LIMERICK, Ireland — Five decades have passed since the abuse, and now the men, once classmates in a Catholic school, are between 58 and 60 years old.
Many still live around Limerick in western Ireland. They are security guards, factory men, retail workers. Some are unemployed. They get together now and then, and they’ve become better at talking about what happened to them.
But they are still coming to grips with how dark events from their boyhood have shaped their lives.
In the class taught by Christian Brother Sean Drummond — in a school, Gerald Griffin Memorial, where days started and ended with prayer — at least 19 boys were abused in 1967 and 1968, according to the men and accounts of court procedures.
Two have died, and at least two others tried to take their own lives. One said he became so terrified of school, he never learned to read or write. Almost all said their faith has been transformed. They had been born Roman Catholic in a country overwhelmingly tied to the Vatican. The vast majority of the former students say they no longer feel those bonds.
“I believe in God,” said Gerard Smyth, 59. “I don’t go to Mass.”
“We’re Christians,” said Thomas Hogan, 59. “But not Catholic.”
The deep scars left by abuse trace across the empire of the Catholic Church, most recently detailed in Pennsylvania by a grand jury report tying more than 300 priests to abuses as far back as 1947.
But it is Ireland — where Pope Francis arrives Saturday — that provides perhaps the clearest evidence about how decades of pervasive church-linked crimes and coverup can weaken the church and engender a sense of betrayal and defiance on a national scale.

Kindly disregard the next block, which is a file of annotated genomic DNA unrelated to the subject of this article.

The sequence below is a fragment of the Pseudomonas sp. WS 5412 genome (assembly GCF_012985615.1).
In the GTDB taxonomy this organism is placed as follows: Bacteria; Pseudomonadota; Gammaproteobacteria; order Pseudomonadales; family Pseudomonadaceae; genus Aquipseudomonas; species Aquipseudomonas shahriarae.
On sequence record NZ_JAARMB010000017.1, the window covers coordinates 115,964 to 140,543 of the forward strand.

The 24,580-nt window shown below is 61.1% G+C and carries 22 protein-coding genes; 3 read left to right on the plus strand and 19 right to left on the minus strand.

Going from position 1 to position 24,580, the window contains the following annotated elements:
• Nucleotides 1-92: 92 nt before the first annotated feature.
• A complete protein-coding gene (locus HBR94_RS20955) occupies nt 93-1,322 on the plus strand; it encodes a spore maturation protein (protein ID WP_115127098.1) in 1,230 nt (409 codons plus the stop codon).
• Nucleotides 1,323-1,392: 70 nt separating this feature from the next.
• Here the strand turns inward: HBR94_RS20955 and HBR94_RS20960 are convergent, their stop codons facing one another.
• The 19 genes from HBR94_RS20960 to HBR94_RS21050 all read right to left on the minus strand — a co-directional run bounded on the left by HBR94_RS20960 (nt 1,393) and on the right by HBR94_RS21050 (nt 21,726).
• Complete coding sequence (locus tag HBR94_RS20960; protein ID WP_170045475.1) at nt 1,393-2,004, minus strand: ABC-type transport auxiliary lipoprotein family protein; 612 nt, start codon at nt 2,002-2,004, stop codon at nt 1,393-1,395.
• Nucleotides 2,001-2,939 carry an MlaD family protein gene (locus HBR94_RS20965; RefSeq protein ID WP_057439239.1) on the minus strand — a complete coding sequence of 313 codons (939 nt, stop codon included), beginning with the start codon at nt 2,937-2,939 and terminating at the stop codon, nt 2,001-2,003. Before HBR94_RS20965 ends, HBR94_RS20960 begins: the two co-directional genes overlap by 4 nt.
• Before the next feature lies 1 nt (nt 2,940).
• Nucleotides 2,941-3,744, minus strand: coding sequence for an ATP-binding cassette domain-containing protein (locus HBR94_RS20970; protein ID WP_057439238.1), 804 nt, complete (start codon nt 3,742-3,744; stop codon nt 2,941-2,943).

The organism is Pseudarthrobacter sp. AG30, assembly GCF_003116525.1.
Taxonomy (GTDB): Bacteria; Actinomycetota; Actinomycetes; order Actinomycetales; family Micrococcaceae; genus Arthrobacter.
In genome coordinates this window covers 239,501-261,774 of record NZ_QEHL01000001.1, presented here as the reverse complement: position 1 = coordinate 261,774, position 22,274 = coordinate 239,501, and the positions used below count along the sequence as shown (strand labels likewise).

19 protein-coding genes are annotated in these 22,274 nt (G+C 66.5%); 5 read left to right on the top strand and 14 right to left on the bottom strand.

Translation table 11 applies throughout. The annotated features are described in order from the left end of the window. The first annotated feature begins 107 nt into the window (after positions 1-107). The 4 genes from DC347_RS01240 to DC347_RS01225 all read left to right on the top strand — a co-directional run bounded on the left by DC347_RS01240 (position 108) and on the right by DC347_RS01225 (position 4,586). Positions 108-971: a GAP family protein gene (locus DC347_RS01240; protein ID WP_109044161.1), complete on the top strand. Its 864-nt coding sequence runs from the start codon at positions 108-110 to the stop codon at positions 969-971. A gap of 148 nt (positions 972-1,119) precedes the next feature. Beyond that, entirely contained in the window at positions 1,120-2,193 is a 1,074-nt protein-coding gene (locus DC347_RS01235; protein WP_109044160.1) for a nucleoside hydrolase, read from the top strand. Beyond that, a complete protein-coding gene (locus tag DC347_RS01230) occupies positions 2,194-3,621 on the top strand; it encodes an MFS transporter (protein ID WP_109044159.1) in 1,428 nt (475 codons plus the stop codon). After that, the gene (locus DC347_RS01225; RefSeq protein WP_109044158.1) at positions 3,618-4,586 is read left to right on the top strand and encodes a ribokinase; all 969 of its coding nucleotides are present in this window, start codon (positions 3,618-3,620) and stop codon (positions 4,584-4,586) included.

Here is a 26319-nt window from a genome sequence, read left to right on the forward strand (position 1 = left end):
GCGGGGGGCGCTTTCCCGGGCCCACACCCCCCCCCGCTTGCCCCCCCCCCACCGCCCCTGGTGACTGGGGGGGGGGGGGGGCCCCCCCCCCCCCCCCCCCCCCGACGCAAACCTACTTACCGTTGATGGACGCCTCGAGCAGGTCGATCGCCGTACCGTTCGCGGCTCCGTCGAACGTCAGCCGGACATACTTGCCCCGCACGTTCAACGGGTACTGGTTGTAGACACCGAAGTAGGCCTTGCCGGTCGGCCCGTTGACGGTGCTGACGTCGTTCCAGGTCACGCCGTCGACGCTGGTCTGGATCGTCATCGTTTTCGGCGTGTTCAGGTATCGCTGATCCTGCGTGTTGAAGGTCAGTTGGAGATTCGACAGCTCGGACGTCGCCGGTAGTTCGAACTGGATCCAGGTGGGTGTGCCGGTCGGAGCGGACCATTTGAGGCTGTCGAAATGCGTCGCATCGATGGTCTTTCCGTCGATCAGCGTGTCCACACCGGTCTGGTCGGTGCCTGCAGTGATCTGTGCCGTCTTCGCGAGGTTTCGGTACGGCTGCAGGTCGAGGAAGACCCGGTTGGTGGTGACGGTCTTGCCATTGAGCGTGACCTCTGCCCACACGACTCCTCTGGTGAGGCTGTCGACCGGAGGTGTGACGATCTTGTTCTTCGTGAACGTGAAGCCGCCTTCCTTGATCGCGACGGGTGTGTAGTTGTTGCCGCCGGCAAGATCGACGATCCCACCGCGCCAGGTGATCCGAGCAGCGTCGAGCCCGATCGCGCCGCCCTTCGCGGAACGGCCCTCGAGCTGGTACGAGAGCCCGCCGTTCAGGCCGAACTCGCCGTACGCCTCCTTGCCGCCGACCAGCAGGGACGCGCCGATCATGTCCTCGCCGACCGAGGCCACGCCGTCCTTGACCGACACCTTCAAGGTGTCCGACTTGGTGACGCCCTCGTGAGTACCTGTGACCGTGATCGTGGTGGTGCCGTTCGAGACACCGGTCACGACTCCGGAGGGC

Francis is planning to meet with some abuse victims, and he is under pressure during his two-day trip to acknowledge the Vatican’s role — which could be a starting point for the church to recover some ground in a nation where Roman Catholic roots run deep. But many in Ireland say the Vatican already has waited too long to act meaningfully, even failing to cooperate with Ireland’s own investigations. Whatever Francis says in Ireland, far fewer are now interested in listening.
“The Catholic Church — they need to burn down the whole rotten structure and start over,” said Christopher Rainbow, 60, one of the 19 from the primary school in Limerick.
The last time a pontiff visited Ireland — John Paul II in 1979 — an estimated 2.7 million people came out to greet him.
It has since become ground zero for the church’s declining authority across Europe. A series of lengthy, high-profile Irish investigations — predecessors to the Pennsylvania grand jury report — detailed abuse and complicity and helped to accelerate a social revolt.
Although Ireland nominally remains 78 percent Catholic, surveys suggest only a third of adults now attend church weekly. In the past few years, Ireland used referendums to approve same-sex marriage and end an abortion ban — all in the face of Catholic Church opposition.